Article written by
Shanti RyleContent Writer
Content reviewed by
Dr. Lewis JasseyMedical Director - Pediatric Medicine
Table of contents
Medical marijuana is currently legal in 37 states as of 2021, and as such, it makes sense to assume that your medical cannabis would be covered by health insurance. However, this is unfortunately not the case.
Most public and private insurance companies won’t pay for medical marijuana recommendations or use, even in legalized states, because it’s still technically illegal on a federal level.
According to federal law, cannabis is still a Schedule 1 substance, with no recognized medicinal use and a high potential for use. This makes medical marijuana nearly impossible to research so that even if the DEA rescheduled it, the process of adding it to health insurances’ drug formulary would take years.
This means that no part of using medical cannabis – including doctor’s visits, registration for a medical marijuana card, and purchasing the medicine – is currently covered by insurance or likely to be any time soon, except in some states. But that doesn’t mean it needs to be wildly expensive to use medical marijuana.
Personalized Cannabis Guidance
Meet with a counselor and get personalized guidance to the right types and doses of cannabis for your unique needs.Book an Appointment
As a national health insurance organization operated by the U.S. federal government, Medicare cannot cover medical marijuana because of its federal legal status. Medicare must act according to federal law as a public entity, even though cannabis is currently legal for medical use in 75% of states.
Due to its Schedule I status, researchers face an uphill climb in researching cannabis and proving its medicinal use. While the DEA moving it to a lower schedule (II or III) would unlock the doors to research, it would take even longer to accumulate a body of research to win U.S. Food and Drug Administration approval for federal medical cannabis use.
After this, there would be a probationary period where major pharmaceutical companies, such as Moderna and Pfizer, would have exclusive access to cannabis-based formulations. And after all this, only then would Medicare consider adding these particular formulations to its drug formulary and cover them for its patients.
There are, however, currently a handful of cannabinoid-based prescription medications that the FDA has approved. Epidiolex, a CBD-based tincture for treating seizures, is the only one that contains natural cannabinoids derived from cannabis.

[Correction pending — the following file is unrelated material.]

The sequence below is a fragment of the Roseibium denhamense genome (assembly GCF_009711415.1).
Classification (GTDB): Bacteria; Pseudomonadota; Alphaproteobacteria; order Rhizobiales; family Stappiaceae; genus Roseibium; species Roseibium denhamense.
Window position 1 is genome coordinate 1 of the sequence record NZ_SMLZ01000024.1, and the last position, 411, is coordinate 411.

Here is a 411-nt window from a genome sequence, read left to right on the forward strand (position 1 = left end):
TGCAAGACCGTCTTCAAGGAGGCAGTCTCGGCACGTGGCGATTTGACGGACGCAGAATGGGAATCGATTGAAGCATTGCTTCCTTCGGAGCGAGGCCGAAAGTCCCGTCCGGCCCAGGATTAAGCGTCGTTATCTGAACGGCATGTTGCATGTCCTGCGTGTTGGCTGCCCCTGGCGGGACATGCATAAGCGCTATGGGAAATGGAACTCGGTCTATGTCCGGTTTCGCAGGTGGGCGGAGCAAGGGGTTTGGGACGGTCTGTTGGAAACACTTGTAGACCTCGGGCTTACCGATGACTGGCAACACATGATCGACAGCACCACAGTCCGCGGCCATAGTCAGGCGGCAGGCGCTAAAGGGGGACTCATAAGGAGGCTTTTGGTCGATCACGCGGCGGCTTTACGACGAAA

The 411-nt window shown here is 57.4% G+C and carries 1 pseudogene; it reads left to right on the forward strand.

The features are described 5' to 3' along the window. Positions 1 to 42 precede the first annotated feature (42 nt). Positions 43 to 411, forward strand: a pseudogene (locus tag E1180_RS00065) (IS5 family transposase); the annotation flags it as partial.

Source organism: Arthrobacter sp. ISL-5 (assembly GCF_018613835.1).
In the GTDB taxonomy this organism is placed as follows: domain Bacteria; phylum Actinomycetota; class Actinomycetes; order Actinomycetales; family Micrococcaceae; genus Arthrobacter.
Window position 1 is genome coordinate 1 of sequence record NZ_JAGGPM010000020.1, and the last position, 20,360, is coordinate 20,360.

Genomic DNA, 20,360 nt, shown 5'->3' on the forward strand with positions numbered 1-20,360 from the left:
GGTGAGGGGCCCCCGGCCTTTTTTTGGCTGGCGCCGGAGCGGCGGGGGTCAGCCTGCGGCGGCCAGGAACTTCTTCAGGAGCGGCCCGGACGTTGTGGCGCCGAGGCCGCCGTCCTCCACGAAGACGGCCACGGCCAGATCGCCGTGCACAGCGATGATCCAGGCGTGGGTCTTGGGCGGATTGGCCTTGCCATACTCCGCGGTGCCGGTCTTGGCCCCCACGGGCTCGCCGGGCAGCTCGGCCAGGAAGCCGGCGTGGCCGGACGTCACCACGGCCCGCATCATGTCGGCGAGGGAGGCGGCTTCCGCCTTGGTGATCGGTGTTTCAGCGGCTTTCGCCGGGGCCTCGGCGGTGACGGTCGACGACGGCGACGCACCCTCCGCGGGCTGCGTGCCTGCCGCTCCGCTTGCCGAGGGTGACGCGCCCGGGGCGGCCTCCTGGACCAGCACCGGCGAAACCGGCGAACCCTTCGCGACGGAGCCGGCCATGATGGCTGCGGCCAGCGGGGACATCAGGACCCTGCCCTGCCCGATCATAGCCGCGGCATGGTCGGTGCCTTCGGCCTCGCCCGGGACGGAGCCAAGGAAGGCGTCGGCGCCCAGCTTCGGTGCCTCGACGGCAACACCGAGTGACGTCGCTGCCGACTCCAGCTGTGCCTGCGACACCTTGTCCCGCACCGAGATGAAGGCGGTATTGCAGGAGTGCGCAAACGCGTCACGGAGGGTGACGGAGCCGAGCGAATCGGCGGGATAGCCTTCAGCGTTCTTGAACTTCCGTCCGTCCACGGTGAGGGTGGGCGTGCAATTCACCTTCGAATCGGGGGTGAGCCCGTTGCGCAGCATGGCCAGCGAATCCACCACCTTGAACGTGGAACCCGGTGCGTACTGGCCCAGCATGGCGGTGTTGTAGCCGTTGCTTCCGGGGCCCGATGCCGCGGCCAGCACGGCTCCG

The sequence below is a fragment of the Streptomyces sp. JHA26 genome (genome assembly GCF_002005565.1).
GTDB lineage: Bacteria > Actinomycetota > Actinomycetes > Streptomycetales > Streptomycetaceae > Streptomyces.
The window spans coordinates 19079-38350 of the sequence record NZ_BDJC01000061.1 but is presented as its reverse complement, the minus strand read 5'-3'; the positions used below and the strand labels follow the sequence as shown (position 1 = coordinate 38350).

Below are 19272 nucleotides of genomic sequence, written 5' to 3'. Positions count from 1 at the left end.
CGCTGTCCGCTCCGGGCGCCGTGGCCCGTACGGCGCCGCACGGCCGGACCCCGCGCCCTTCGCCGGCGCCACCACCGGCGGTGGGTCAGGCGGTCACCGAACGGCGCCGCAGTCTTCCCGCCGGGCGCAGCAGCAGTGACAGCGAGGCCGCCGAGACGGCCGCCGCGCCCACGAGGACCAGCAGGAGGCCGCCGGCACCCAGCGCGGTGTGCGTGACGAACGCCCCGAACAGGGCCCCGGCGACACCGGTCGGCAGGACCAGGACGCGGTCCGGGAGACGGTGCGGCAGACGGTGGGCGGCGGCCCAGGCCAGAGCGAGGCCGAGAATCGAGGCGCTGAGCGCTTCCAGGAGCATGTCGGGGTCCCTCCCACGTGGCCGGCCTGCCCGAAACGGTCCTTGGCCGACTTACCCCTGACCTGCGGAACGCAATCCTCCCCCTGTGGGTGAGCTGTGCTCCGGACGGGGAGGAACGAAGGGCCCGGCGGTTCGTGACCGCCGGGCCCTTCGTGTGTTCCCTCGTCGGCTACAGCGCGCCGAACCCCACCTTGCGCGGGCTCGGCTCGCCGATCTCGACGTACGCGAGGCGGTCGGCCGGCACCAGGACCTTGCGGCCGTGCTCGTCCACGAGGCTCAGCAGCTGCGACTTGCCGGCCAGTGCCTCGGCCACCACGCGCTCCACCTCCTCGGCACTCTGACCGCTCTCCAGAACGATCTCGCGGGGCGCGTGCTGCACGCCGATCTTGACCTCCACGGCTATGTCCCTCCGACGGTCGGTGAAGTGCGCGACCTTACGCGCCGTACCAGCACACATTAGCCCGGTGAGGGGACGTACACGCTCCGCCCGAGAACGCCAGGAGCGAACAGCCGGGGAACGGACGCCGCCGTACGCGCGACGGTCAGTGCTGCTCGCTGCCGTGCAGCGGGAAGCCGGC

Synthetic versions of THC, notably Cesamet, Marinol and Syndros may also be available via prescription, usually for cancer patients and those going through chemotherapy or cachexia due to AIDS/HIV. However, these versions of synthetic THC are actually more potent than natural THC. Many patients actually prefer cannabis-derived THC, with all of the other cannabinoids and terpenes that come with it.
Medicaid is another federally-operated health insurance organization, specifically helping low-income patients to access affordable health care and medicine. However, due to its public status, Medicaid cannot cover any portion of medical marijuana, though some states offer reimbursement for the visit involved with receiving a doctor’s recommendation or certification.
New York offers Medicaid services reimbursement through Medicaid for patient evaluation and certification, though not for products. New Hampshire and New Mexico, conversely, allows for the reimbursement of medical marijuana purchase on a state level.
However, on a national level, Medicaid is in the same boat as Medicare and will likely not assist with medical marijuana for several years.
Private Health Insurance Plans
Most private health insurance plans refuse to cover medical marijuana-related visits and services. As these companies operate on a national level and must comply with federally-mandated coverage requirements, most don’t want to risk entering the illegal territory of medical cannabis, despite its legal status in so many states.